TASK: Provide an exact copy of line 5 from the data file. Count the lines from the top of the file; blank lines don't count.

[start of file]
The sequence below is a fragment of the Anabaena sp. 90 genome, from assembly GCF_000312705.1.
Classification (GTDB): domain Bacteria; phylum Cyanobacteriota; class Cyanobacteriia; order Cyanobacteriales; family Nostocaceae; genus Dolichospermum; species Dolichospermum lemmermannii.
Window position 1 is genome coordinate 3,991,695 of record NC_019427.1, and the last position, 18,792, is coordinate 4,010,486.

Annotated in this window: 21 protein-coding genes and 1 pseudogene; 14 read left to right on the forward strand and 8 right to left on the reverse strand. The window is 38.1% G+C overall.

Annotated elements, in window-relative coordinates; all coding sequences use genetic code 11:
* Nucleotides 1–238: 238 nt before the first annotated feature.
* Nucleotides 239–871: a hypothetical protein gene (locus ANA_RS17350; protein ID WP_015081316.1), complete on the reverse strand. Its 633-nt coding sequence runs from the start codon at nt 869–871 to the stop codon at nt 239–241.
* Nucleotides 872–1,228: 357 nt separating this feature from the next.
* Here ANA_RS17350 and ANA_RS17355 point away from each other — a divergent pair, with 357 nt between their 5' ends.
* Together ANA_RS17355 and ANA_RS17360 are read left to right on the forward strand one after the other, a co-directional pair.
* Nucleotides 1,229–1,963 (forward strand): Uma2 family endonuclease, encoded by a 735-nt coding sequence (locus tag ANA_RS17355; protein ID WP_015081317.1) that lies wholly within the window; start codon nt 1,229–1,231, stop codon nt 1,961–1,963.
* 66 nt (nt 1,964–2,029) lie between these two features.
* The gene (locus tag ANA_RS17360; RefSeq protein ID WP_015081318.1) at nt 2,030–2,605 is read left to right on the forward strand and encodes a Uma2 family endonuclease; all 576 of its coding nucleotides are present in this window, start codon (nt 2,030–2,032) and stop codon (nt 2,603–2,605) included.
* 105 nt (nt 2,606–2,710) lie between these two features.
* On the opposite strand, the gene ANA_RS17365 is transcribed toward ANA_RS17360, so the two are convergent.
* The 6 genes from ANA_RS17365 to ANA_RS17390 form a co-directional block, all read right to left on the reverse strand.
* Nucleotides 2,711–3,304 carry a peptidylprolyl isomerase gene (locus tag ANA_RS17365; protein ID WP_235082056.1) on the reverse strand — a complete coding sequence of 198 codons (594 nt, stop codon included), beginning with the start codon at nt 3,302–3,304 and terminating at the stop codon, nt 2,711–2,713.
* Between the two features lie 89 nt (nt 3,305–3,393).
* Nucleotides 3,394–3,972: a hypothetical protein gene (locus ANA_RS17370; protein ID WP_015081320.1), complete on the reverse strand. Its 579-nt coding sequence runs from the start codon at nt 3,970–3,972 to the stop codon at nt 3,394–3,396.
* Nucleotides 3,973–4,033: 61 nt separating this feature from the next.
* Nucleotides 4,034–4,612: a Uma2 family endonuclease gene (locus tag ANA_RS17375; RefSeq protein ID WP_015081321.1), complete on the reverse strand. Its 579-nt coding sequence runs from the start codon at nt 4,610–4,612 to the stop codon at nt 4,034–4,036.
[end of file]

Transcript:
Annotated elements, in window-relative coordinates; all coding sequences use genetic code 11: